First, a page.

SMEs wary about Industry 4.0, but they shouldn’t be, say industry reps
By Edwin Yapp August 27, 2019
- Confusion still prevalent amongst SMEs, but they must get on board
- Government doing its part to help SMEs adopt IR 4.0, via various initiatives
THE term Industry 4.0 has been bandied about for a few years now and while some enlightened folk in the industry may tout its benefits, small- and medium-sized enterprises (SMEs) are still generally not sure what it entails, are wary of the term, and hence may be shying away from adoption, according to two industry players.
Speaking at the Industrial Transformation Asia Pacific (ITAP) 4.0 Forum in Kuala Lumpur recently, the president of the Malaysian Industry 4.0 Association Raja Teagarajan noted that there are several factors as to why SMEs in Malaysia are slow in adopting Industry 4.0.
He said these include the fear of the workforce losing their jobs due to automation, the lack of information regarding what Industry 4.0 actually is, the high cost of adoption, a cultural mindset barrier and even the confusion in terminologies.
“We believe the industry is not so much reluctant [to adopt Industry 4.0] as it is ignorant [don’t know how to do so], and so it’s our aim to give them knowledge to do so, depending on their needs,” he said at the sidelines of the forum.
The ITAP 4.0 Forum is a precursor event to an upcoming exhibition of the same name that is to take place in Singapore from Oct 22 to 24, which is organised by SingEx Exhibitions and Deutsche Messe. The Forum guest of honour was Deputy Minister of International Trade and Industry (MITI) Ong Kian Ming.
Raja acknowledged that the fear of jobs being replaced amongst SMEs is real but argued that this need not be so. Certain jobs will be revamped giving rise to new jobs but that does not mean existing workers cannot be retrained to do the new jobs, he explained.
“There is also a lack of information for SMEs to discover more about Industry 4.0 and this adds to the challenge of adoption,” he pointed out. “What we’d like to see as an association, is for MITI to be a one-stop centre for SMEs to discover how they can move into the era of Industry 4.0.”
Concurring with these views is James Boey, executive director for industrial & urban solutions, SingEx Exhibition, who said that these fears experienced by Malaysian SMEs aren’t new or unique.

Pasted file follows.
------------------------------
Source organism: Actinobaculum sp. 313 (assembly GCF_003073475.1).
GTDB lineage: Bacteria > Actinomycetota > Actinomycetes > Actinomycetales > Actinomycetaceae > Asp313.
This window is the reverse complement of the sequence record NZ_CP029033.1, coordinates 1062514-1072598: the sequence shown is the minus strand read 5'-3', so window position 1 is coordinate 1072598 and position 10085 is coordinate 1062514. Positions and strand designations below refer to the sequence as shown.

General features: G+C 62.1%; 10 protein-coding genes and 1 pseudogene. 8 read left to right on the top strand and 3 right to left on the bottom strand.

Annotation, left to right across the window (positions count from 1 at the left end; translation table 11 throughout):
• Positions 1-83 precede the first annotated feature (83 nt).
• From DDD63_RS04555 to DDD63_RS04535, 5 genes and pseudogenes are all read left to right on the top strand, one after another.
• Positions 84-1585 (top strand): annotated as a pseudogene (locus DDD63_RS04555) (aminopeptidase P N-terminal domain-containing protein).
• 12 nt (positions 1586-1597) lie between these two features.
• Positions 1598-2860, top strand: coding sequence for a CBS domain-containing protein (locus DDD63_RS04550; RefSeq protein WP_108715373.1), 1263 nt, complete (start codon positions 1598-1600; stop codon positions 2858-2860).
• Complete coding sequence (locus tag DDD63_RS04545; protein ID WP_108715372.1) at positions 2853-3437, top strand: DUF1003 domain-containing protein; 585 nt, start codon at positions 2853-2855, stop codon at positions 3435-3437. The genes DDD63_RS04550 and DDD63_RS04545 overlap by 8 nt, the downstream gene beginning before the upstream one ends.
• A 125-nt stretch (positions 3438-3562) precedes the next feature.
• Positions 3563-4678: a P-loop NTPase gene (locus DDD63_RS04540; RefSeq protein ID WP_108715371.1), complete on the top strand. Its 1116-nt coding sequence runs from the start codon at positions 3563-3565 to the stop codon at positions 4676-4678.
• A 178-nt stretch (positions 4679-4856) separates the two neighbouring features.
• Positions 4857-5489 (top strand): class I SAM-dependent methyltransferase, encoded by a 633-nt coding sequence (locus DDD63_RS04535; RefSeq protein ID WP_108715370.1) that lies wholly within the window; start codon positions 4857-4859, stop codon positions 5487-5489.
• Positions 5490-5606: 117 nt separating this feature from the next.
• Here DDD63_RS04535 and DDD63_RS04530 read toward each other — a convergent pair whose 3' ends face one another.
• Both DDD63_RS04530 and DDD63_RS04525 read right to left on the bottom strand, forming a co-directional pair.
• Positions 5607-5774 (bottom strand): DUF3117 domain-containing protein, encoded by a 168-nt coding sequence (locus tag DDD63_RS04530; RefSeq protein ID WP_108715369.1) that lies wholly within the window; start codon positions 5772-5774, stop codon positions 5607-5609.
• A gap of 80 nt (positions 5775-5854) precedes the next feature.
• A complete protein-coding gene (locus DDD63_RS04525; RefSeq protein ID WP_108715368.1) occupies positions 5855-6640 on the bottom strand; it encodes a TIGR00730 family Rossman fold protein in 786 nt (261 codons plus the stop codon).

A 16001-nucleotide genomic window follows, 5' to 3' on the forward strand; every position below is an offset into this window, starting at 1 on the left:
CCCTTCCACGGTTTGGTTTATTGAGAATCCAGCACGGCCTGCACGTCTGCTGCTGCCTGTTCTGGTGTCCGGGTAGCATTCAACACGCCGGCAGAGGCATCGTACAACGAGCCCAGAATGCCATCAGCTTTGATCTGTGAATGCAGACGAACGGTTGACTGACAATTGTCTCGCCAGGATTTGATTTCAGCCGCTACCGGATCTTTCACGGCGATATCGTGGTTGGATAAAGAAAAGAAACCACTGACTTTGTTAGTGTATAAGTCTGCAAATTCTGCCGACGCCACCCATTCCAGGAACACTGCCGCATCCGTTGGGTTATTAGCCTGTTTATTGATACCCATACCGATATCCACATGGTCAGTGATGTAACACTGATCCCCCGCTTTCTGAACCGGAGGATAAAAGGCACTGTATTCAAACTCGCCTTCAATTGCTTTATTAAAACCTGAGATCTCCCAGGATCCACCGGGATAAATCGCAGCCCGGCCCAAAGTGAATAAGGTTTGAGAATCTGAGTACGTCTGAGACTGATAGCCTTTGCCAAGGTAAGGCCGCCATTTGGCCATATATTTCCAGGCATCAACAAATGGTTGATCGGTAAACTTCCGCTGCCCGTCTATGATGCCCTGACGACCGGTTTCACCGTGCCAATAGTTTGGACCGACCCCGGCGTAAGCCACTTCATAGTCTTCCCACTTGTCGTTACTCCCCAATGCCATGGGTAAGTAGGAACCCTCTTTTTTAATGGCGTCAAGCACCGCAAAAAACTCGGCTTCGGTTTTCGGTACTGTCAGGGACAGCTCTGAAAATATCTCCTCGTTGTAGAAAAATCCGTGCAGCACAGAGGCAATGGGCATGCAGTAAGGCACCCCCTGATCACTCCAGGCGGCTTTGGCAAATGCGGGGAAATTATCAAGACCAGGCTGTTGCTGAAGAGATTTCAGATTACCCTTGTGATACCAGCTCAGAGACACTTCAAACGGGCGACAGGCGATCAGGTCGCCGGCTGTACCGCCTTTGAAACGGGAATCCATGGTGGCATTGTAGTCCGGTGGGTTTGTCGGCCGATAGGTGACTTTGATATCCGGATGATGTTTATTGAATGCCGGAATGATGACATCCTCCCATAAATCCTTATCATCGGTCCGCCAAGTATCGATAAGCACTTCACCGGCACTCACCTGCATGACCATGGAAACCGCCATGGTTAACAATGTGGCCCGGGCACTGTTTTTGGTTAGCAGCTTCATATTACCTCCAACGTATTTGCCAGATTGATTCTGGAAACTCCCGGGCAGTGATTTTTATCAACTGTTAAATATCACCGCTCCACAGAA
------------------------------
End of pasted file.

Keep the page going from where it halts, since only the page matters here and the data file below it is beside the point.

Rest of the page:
“In my experience, countries first faced with Industry 4.0 did not easily embrace it initially,” he said. “Countries such as Singapore, as well as other Asean countries faced common challenges and so Malaysia is not alone in this journey,” he said, claiming that even an advanced nation like Germany – who coined the term – had resisted Industry 4.0 initially.
“These problems are unique to decision makers who want to transform but workers may be frightened to,” he added.
To help solve these challenges, Boey said there must be a few key measures undertaken. The first is to ensure that there is the right information disseminated to SMEs.
“For example, when an SME embraces Industry 4.0, it doesn’t need to spend millions to do so as it can approach Industry 4.0 in a ‘bite sized’ manner and upgrade only what is needed to make that first step.
“And it certainly does not need to completely upgrade from scratch but more to augment or retrofit equipment with the relevant components and take a step-by-step approach. This will help allay an SME’s fear of costly investments in Industry 4.0, ” he explained, noting that SMEs may not know this and may shy away as a result.
Boey said the second key measure is to ensure that they are able to experience what Industry 4.0 is all about by showing them what it can do for their business.
“This is the reason why we’re organising ITAP and going on a roadshow in Malaysia to get SMEs interested in our event come September,” he said.
Boey also said the industry – through bodies such as the Malaysia Industry 4.0 Association – has to not only showcase success stories for others to learn from but also failure stories.
“SMEs must read about how others have done it and how some have failed and why they did so, in order to learn,” he argued. “At the end, it’s a journey of discovery.”